Although dog skin diseases have numerous causes, they all have one thing in common, they make your dog miserable. If your pet displays signs of itching, inflamed skin, hair loss, crusty lesions, or unpleasant discharge, have him examined by your veterinarian immediately.
Types of Dog Skin Diseases
Dog skin diseases can be divided into five major categories:
Fungal infections are commonly referred to as ringworm, due to the appearance they create on the skin. Typically, the fungus causes a circular red welt that is raised along the outer edges, giving the impression of a small worm lying just beneath the surface of the skin. The ringworm fungus actually lives in soil, so pets are exposed every time they go outside; however, mainly puppies and elderly dogs contract this fungal infection because these groups have weaker immune systems than healthy adult dogs. Humans are also susceptible to this type of dog skin disease.
Bacterial infections are usually secondary problems that develop once a dog has opened the surface of the skin by scratching and chewing. This gives bacteria entry into the warm, moist areas that will support its growth,resulting in increased pain and swelling in the affected area, sometimes causing a pus discharge.
Puppy Pyoderma is another type of bacterial infection common to dogs. It manifests itself much like teenage acne. Pus filled bumps may appear on the head, chin, and belly areas of infected dogs. Your vet will prescribe and antibiotic for treatment.
Dogs skin diseases sometimes have their origin in an allergic reaction to a substance. The reaction may be caused by a food source, an insect bite, or even an inhaled substance, such as pollen or mold. Once the allergic reaction begins, a dog will lick, bite, and scratch at the affected area, breaking the outer skin and allowing bacteria and/or fungi the chance to come in and increase the trauma to the area. Dog food allergies are on the increase, evidenced by the special canine diets sold in so many veterinary offices. While flea bites will make any dog itch, some pets are hyper-sensitive to a flea's saliva and will suffer an intense reaction to a single flea bite. Some dogs are even allergic to grass, leading to compulsive scratching and hair loss. If you suspect your dog is showing signs of an allergic reaction, contact your vet immediately.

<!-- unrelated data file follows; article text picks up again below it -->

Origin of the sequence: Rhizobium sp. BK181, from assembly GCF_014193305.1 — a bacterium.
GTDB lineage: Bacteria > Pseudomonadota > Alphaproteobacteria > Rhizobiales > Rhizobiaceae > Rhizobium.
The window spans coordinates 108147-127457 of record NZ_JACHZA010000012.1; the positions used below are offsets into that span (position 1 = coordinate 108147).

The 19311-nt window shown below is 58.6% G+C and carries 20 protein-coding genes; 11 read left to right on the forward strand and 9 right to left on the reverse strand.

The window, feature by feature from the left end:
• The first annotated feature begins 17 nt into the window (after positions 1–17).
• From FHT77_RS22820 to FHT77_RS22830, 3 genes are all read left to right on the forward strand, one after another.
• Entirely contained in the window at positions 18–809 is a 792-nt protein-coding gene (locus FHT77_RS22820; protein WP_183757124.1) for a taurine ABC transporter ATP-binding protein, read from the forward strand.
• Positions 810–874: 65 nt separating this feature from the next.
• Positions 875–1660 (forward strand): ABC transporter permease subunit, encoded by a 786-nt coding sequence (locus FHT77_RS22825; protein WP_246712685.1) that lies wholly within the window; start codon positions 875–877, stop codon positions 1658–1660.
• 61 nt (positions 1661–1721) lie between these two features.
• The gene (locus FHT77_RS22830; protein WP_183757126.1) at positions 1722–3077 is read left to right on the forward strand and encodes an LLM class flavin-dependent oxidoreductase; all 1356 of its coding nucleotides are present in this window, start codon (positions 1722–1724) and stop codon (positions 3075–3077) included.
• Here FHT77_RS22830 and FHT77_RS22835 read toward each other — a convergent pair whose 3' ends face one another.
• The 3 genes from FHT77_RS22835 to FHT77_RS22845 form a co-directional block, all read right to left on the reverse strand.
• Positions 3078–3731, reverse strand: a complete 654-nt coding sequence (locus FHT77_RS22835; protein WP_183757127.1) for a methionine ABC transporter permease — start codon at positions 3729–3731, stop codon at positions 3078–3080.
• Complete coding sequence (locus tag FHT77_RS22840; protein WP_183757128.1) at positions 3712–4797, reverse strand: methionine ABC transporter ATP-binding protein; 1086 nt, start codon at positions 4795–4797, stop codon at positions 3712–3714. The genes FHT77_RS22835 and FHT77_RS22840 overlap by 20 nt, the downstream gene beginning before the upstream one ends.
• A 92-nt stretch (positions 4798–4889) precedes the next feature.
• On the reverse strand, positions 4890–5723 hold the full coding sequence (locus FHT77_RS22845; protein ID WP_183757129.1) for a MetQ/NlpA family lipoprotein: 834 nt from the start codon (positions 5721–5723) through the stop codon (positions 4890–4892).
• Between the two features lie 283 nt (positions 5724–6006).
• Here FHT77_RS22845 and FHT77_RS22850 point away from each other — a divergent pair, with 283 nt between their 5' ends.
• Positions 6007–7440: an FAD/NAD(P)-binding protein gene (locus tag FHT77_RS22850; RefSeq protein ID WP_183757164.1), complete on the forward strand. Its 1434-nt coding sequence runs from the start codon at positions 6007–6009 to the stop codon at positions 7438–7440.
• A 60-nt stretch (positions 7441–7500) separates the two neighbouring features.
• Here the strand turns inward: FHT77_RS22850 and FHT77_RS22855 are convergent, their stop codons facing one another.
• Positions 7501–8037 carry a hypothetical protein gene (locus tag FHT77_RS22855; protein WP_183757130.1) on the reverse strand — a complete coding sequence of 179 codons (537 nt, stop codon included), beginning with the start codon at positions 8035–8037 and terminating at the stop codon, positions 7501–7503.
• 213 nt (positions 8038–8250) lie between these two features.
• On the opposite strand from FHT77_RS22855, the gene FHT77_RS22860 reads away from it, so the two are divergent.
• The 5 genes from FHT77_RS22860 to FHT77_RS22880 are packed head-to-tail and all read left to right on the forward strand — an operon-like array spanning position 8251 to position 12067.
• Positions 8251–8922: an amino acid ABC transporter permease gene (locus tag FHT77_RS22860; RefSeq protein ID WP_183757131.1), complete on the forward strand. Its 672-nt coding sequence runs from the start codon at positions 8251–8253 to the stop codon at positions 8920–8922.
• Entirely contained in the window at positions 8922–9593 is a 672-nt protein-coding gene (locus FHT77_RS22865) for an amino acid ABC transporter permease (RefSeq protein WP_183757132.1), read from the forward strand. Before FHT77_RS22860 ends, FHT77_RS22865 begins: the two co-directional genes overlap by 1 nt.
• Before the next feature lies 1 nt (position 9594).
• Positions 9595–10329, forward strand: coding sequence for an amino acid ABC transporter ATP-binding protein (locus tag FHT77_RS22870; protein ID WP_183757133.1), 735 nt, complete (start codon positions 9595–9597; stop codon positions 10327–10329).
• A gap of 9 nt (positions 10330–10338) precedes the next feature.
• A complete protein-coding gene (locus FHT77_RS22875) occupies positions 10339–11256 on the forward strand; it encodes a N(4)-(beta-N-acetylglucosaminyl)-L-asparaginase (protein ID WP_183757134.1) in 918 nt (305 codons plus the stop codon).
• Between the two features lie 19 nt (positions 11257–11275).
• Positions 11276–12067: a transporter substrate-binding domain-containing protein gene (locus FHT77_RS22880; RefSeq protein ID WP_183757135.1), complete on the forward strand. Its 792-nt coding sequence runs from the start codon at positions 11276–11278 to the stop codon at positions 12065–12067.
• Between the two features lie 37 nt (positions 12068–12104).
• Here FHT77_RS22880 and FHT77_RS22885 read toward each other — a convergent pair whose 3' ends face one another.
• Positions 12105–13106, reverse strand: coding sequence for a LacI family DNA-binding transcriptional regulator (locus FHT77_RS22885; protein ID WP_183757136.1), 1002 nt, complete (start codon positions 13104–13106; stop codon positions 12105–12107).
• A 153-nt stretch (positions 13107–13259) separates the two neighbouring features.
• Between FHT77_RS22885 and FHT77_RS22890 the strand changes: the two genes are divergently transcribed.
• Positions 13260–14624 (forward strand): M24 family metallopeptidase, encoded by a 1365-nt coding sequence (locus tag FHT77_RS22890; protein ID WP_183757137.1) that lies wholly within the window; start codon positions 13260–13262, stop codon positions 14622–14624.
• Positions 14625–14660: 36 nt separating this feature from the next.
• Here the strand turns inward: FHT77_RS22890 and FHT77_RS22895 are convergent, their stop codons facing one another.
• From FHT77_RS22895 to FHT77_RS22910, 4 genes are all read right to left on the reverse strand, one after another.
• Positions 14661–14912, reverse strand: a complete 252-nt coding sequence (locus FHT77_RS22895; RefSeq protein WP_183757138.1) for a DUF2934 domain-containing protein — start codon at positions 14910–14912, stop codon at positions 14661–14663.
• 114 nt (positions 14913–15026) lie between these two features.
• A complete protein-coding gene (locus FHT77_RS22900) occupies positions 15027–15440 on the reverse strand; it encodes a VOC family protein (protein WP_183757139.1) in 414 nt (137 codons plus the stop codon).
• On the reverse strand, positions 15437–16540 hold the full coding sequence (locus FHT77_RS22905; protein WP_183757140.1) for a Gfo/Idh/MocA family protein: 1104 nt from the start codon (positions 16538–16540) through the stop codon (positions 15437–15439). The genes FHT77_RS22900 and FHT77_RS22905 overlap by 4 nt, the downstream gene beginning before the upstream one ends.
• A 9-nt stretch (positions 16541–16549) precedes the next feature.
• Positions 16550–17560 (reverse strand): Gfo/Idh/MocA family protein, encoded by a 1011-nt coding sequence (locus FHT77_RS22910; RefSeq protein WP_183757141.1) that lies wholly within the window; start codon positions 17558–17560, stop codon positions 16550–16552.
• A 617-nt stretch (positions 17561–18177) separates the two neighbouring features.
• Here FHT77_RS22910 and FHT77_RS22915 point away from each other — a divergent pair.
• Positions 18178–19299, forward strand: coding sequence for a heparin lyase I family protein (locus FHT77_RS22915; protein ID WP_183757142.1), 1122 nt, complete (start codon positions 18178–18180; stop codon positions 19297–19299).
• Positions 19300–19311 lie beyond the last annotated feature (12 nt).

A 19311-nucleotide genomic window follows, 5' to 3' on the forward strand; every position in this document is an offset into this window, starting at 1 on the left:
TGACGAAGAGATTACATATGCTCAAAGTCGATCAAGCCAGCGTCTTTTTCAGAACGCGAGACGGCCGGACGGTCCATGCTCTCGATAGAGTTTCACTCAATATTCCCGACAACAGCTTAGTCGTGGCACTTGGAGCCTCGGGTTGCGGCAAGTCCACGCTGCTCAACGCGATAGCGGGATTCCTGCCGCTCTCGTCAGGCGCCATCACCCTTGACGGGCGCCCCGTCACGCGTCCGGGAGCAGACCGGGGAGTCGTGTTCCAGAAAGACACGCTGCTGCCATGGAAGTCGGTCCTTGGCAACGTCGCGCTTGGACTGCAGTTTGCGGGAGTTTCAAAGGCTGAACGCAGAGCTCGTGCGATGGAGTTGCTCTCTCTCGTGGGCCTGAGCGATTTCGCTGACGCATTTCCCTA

Dog Skin Parasite
Fleas are the number one scourge of dogs everywhere. These annoying insects are typically found in grassy or sandy areas. Although they don't live on your dog all the time, fleas will hop on whenever the opportunity for a meal appears. The flea will actually bite a dog's skin in order to drink blood, and its saliva causes much the same reaction as that of a mosquito: a raised red welt and intense itching. Once your dog has scratched enough to open the skin, further bacterial or fungal infections are possible.
Mange is another example of parasitic dog skin diseases, caused by microscopic mites that live in the hair follicles and under the skin. Mange is divided into two types:
- Demodectic mange causes hair loss, usually without severe itching, and is not transferable to humans.
- Sarcoptic mange causes itchy red welts on the skin and is transferable to humans.
Both types of mange are diagnosed with skin scrapings, although sarcoptic mange is far more difficult to detect.
Hormonal and hereditary dog skin diseases typically cause hair loss along the dog's body. Causes include:
- Hypothyroidism, which refers to an underactive thyroid gland that does not produce enough of a hormone called thyroxine, which is needed to regulate the dog's metabolism. Hypothyroidism can lead to hair loss and dark, thick, oily looking skin.
- Hyperadrenocorticism, also referred to as Cushing's disease, is caused by an excessive production of cortisol, a chemical substance in the body that aids immune and inflammatory responses.
- Hereditary auto immune disorders cause the immune system to attack healthy tissues. Sebaceous Adenitis is one such disorder that causes the immune system to attack the sebaceous glands and eventually destroy them.
Observation Is the First Line of Defense
Early detection of any skin disease can help you get the correct treatment started as soon as you notice a problem. You'll still need a vet's diagnosis to set up the most effective treatment plan, but weekly checks of your dog's skin, at the minimum, can prevent the situation from getting completely out of control.